Sugar is Sweet and Drinks are too
What is the largest source of added sugar in children’s diets? It’s not cake or candy –it’s drinks sweetened with sugar!
Children are drinking more soft drinks, juice, punch and sports drinks than ever before. The added sugar in these drinks provides few nutrients for growing bodies. In fact, a diet high in sugar increases a child’s chance of having an unhealthy weight, getting dental cavities, or not getting enough calcium (from food and drinks like plain milk, which is an excellent source of calcium).
Did you know?
- A large pop (730 mL) has enough sugar to equal 21 sugar cubes
- A 355 mL can of pop or sports drink contains 10 sugar cubes
- Ice tea (355 mL) contains eight sugar cubes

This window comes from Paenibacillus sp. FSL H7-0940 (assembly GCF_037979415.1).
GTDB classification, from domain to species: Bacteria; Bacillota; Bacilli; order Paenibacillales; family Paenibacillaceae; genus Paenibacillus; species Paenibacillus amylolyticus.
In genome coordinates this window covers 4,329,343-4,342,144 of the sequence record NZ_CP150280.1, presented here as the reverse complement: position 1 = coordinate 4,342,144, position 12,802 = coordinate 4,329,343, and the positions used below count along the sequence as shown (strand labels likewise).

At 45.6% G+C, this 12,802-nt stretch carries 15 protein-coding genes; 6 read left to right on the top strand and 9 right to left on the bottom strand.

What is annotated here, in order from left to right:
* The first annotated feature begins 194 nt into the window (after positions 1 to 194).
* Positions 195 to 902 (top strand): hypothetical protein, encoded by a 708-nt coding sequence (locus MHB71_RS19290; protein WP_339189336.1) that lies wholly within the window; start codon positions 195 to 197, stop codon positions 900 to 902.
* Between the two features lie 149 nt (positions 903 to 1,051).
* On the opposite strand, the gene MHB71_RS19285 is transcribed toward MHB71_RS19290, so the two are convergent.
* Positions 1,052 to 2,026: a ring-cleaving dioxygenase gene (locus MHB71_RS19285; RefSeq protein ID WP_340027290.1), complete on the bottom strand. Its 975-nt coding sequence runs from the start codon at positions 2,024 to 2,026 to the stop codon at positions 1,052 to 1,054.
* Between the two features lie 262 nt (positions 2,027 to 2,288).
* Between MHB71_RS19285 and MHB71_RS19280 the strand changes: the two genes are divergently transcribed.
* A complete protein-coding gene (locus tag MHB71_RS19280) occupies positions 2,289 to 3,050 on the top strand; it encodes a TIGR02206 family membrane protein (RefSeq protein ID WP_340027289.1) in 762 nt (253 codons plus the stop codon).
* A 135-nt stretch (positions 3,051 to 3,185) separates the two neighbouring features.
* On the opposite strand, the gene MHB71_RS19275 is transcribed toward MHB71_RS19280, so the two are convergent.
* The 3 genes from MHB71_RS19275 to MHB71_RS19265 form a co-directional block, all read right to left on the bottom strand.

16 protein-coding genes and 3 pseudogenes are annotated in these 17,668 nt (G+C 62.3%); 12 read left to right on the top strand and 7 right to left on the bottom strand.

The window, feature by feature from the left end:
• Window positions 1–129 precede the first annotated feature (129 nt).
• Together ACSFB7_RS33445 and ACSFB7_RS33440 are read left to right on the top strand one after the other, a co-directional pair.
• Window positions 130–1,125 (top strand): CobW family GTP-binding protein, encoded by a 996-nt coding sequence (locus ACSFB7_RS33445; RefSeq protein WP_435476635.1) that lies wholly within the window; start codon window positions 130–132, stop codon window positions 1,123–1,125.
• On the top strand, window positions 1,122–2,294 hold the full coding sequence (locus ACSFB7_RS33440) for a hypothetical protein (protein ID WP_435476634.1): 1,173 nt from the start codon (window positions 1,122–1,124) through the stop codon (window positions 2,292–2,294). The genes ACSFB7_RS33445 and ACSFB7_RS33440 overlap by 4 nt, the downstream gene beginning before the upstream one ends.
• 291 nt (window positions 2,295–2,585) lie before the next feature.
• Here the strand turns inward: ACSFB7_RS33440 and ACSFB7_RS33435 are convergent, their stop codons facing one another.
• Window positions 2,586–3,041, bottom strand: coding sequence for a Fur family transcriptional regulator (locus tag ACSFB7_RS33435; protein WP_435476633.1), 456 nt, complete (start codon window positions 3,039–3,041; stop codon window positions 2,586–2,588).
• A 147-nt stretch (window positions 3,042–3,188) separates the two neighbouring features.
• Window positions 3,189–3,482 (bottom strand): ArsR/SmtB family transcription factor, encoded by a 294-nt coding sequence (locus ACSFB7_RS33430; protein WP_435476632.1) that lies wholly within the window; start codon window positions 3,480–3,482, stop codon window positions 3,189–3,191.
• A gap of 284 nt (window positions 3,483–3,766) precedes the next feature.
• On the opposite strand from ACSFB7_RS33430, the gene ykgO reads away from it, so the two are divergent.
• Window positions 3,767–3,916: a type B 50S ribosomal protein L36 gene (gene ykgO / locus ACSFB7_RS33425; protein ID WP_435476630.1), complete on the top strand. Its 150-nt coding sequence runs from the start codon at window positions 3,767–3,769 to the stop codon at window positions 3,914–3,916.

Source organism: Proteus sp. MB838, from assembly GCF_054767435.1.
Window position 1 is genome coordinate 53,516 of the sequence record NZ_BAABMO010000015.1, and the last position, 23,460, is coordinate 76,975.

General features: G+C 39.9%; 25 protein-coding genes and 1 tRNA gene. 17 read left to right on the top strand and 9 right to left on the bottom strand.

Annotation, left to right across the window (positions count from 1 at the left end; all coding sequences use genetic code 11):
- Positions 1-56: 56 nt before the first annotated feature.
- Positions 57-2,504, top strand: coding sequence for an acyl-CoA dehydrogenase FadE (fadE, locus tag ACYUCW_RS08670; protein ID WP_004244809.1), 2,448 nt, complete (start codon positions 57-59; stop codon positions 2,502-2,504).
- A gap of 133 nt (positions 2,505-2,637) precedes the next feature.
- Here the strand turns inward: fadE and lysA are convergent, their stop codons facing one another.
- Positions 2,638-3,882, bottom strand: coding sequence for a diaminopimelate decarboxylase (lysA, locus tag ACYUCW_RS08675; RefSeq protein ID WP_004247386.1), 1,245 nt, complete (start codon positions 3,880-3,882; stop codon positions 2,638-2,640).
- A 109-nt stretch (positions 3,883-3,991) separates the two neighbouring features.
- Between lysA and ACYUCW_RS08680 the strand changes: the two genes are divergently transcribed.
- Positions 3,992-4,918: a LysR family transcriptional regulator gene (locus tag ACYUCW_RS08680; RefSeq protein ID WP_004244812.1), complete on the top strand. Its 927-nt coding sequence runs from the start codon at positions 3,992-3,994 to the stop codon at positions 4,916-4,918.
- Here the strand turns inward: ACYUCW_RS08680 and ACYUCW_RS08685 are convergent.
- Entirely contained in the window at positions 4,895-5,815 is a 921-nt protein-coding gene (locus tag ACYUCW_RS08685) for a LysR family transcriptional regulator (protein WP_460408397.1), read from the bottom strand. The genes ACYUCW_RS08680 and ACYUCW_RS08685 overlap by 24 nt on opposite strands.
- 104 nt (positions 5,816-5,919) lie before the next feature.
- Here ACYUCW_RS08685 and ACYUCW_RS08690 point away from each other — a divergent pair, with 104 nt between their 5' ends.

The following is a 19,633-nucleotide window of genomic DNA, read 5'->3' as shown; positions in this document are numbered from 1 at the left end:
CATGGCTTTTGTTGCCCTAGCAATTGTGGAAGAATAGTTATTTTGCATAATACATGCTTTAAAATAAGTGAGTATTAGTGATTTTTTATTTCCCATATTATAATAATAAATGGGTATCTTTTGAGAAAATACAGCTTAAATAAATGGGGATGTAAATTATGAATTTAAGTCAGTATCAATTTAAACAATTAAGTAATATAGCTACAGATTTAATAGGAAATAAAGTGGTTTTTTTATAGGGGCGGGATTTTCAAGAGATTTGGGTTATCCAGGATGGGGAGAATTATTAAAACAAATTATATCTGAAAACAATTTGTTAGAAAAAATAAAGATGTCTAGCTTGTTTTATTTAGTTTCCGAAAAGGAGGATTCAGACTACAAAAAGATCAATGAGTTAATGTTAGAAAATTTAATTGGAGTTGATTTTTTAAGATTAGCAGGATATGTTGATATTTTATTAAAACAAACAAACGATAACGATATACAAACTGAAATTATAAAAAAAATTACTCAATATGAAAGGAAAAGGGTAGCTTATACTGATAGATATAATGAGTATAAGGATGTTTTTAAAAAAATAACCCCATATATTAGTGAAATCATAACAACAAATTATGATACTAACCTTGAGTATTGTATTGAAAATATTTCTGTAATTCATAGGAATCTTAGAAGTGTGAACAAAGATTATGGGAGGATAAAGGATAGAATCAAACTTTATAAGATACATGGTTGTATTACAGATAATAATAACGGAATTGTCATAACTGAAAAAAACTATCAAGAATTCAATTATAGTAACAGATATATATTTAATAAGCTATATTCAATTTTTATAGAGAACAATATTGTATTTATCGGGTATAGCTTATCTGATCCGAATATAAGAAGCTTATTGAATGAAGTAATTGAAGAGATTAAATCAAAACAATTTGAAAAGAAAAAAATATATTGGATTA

Many people don’t realize how much sugar is added to their favourite drinks. Teaching kids to be sugar smart while they are still young can help them make better choices for years to come. With so many sugary products available, setting a good example at home is more important than ever.
Here are some more tips:
- Water is the best choice to satisfy thirst. It is a calorie free and sugar free way to stay hydrated, energized and alert.
- Serve your children water and plain milk during snack and meal times.
- Serving 100% juice is okay. Health Canada says that a serving of juice is ½ cup (125 mL) a day. If your drink or offer juice, remember less is best! Dilute with water to stretch it further if desired.
- Read drink labels in order to avoid purchasing drinks high in added sugars. Added sugar can be listed on the label as sucrose, high fructose corn syrup, dextrose or fruit juice concentrate.
- Fresh and frozen fruit, instead of juice, can be great options and have so many nutrients to keep young bodies healthy.
Tips for different Ages:
- Infants —juice is not recommended for infants 0-6 months.
- Children—do offer not more than ½ cup (125 mL) each day as part of a meal or snack.
- Teens/adults—have no more than 1 cup (250 mL) each day.
Source: Healthy Beginnings Preschoolers